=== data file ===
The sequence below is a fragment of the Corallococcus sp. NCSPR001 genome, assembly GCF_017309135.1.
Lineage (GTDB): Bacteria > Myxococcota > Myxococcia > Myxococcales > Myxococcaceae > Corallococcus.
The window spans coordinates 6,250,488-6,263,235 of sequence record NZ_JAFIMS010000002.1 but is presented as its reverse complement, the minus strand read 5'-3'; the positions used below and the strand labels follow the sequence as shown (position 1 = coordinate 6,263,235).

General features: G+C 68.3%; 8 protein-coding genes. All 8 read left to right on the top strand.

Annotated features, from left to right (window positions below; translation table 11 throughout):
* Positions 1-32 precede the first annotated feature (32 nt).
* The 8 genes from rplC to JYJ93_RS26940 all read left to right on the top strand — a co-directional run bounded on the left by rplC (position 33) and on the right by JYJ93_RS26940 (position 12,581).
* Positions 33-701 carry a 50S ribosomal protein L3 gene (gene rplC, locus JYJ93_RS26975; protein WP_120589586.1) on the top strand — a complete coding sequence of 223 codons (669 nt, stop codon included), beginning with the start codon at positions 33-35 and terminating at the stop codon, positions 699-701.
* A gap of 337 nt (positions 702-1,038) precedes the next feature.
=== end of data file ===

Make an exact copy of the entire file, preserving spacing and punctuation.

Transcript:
The sequence below is a fragment of the Corallococcus sp. NCSPR001 genome, assembly GCF_017309135.1.
Lineage (GTDB): Bacteria > Myxococcota > Myxococcia > Myxococcales > Myxococcaceae > Corallococcus.
The window spans coordinates 6,250,488-6,263,235 of sequence record NZ_JAFIMS010000002.1 but is presented as its reverse complement, the minus strand read 5'-3'; the positions used below and the strand labels follow the sequence as shown (position 1 = coordinate 6,263,235).

General features: G+C 68.3%; 8 protein-coding genes. All 8 read left to right on the top strand.

Annotated features, from left to right (window positions below; translation table 11 throughout):
* Positions 1-32 precede the first annotated feature (32 nt).
* The 8 genes from rplC to JYJ93_RS26940 all read left to right on the top strand — a co-directional run bounded on the left by rplC (position 33) and on the right by JYJ93_RS26940 (position 12,581).
* Positions 33-701 carry a 50S ribosomal protein L3 gene (gene rplC, locus JYJ93_RS26975; protein WP_120589586.1) on the top strand — a complete coding sequence of 223 codons (669 nt, stop codon included), beginning with the start codon at positions 33-35 and terminating at the stop codon, positions 699-701.
* A gap of 337 nt (positions 702-1,038) precedes the next feature.